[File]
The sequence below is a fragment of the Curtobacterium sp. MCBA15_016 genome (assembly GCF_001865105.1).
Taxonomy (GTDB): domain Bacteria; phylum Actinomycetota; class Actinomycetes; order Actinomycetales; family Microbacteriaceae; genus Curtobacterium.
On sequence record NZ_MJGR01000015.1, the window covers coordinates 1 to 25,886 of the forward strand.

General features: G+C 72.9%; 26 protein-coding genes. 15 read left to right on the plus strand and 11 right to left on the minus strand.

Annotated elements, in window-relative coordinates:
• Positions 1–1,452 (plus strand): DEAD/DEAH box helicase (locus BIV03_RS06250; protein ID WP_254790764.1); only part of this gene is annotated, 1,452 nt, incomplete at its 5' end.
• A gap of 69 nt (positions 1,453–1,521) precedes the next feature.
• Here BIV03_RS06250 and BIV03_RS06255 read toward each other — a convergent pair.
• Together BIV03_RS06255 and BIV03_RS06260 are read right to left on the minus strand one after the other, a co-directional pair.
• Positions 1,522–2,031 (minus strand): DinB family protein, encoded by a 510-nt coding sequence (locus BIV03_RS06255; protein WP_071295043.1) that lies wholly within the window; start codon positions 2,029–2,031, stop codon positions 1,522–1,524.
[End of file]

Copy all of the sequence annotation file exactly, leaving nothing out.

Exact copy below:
The sequence below is a fragment of the Curtobacterium sp. MCBA15_016 genome (assembly GCF_001865105.1).
Taxonomy (GTDB): domain Bacteria; phylum Actinomycetota; class Actinomycetes; order Actinomycetales; family Microbacteriaceae; genus Curtobacterium.
On sequence record NZ_MJGR01000015.1, the window covers coordinates 1 to 25,886 of the forward strand.

General features: G+C 72.9%; 26 protein-coding genes. 15 read left to right on the plus strand and 11 right to left on the minus strand.

Annotated elements, in window-relative coordinates:
• Positions 1–1,452 (plus strand): DEAD/DEAH box helicase (locus BIV03_RS06250; protein ID WP_254790764.1); only part of this gene is annotated, 1,452 nt, incomplete at its 5' end.
• A gap of 69 nt (positions 1,453–1,521) precedes the next feature.
• Here BIV03_RS06250 and BIV03_RS06255 read toward each other — a convergent pair.
• Together BIV03_RS06255 and BIV03_RS06260 are read right to left on the minus strand one after the other, a co-directional pair.
• Positions 1,522–2,031 (minus strand): DinB family protein, encoded by a 510-nt coding sequence (locus BIV03_RS06255; protein WP_071295043.1) that lies wholly within the window; start codon positions 2,029–2,031, stop codon positions 1,522–1,524.